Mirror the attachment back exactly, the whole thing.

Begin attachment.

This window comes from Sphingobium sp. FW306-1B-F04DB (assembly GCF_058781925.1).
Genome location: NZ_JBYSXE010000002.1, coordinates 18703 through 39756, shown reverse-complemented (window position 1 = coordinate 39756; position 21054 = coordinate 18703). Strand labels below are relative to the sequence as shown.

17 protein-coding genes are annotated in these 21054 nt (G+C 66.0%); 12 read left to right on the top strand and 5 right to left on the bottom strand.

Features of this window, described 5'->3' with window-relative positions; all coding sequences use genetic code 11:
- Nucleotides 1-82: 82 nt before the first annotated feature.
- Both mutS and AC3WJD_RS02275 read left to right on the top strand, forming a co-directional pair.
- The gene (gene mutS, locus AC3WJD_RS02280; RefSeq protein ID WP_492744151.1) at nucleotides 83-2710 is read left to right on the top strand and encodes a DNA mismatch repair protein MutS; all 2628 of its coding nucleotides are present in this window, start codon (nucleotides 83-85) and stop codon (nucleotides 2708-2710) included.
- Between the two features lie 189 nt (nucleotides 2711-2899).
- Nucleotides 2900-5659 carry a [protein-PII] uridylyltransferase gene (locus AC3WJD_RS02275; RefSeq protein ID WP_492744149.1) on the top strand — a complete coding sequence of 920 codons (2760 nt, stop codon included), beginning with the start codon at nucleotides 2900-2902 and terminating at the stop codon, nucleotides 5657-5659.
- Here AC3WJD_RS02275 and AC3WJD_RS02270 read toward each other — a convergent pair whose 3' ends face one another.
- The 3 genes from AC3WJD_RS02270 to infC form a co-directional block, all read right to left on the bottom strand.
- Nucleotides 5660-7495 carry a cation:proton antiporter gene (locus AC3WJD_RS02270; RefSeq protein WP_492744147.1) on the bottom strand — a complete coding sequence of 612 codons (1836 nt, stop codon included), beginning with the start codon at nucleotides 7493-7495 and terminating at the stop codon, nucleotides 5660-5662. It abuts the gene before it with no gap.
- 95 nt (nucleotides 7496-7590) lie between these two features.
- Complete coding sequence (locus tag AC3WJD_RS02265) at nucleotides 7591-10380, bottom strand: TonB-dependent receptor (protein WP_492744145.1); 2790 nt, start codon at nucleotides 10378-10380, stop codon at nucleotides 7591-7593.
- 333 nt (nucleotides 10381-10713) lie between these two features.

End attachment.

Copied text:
This window comes from Sphingobium sp. FW306-1B-F04DB (assembly GCF_058781925.1).
Genome location: NZ_JBYSXE010000002.1, coordinates 18703 through 39756, shown reverse-complemented (window position 1 = coordinate 39756; position 21054 = coordinate 18703). Strand labels below are relative to the sequence as shown.

17 protein-coding genes are annotated in these 21054 nt (G+C 66.0%); 12 read left to right on the top strand and 5 right to left on the bottom strand.

Features of this window, described 5'->3' with window-relative positions; all coding sequences use genetic code 11:
- Nucleotides 1-82: 82 nt before the first annotated feature.
- Both mutS and AC3WJD_RS02275 read left to right on the top strand, forming a co-directional pair.
- The gene (gene mutS, locus AC3WJD_RS02280; RefSeq protein ID WP_492744151.1) at nucleotides 83-2710 is read left to right on the top strand and encodes a DNA mismatch repair protein MutS; all 2628 of its coding nucleotides are present in this window, start codon (nucleotides 83-85) and stop codon (nucleotides 2708-2710) included.
- Between the two features lie 189 nt (nucleotides 2711-2899).
- Nucleotides 2900-5659 carry a [protein-PII] uridylyltransferase gene (locus AC3WJD_RS02275; RefSeq protein ID WP_492744149.1) on the top strand — a complete coding sequence of 920 codons (2760 nt, stop codon included), beginning with the start codon at nucleotides 2900-2902 and terminating at the stop codon, nucleotides 5657-5659.
- Here AC3WJD_RS02275 and AC3WJD_RS02270 read toward each other — a convergent pair whose 3' ends face one another.
- The 3 genes from AC3WJD_RS02270 to infC form a co-directional block, all read right to left on the bottom strand.
- Nucleotides 5660-7495 carry a cation:proton antiporter gene (locus AC3WJD_RS02270; RefSeq protein WP_492744147.1) on the bottom strand — a complete coding sequence of 612 codons (1836 nt, stop codon included), beginning with the start codon at nucleotides 7493-7495 and terminating at the stop codon, nucleotides 5660-5662. It abuts the gene before it with no gap.
- 95 nt (nucleotides 7496-7590) lie between these two features.
- Complete coding sequence (locus tag AC3WJD_RS02265) at nucleotides 7591-10380, bottom strand: TonB-dependent receptor (protein WP_492744145.1); 2790 nt, start codon at nucleotides 10378-10380, stop codon at nucleotides 7591-7593.
- 333 nt (nucleotides 10381-10713) lie between these two features.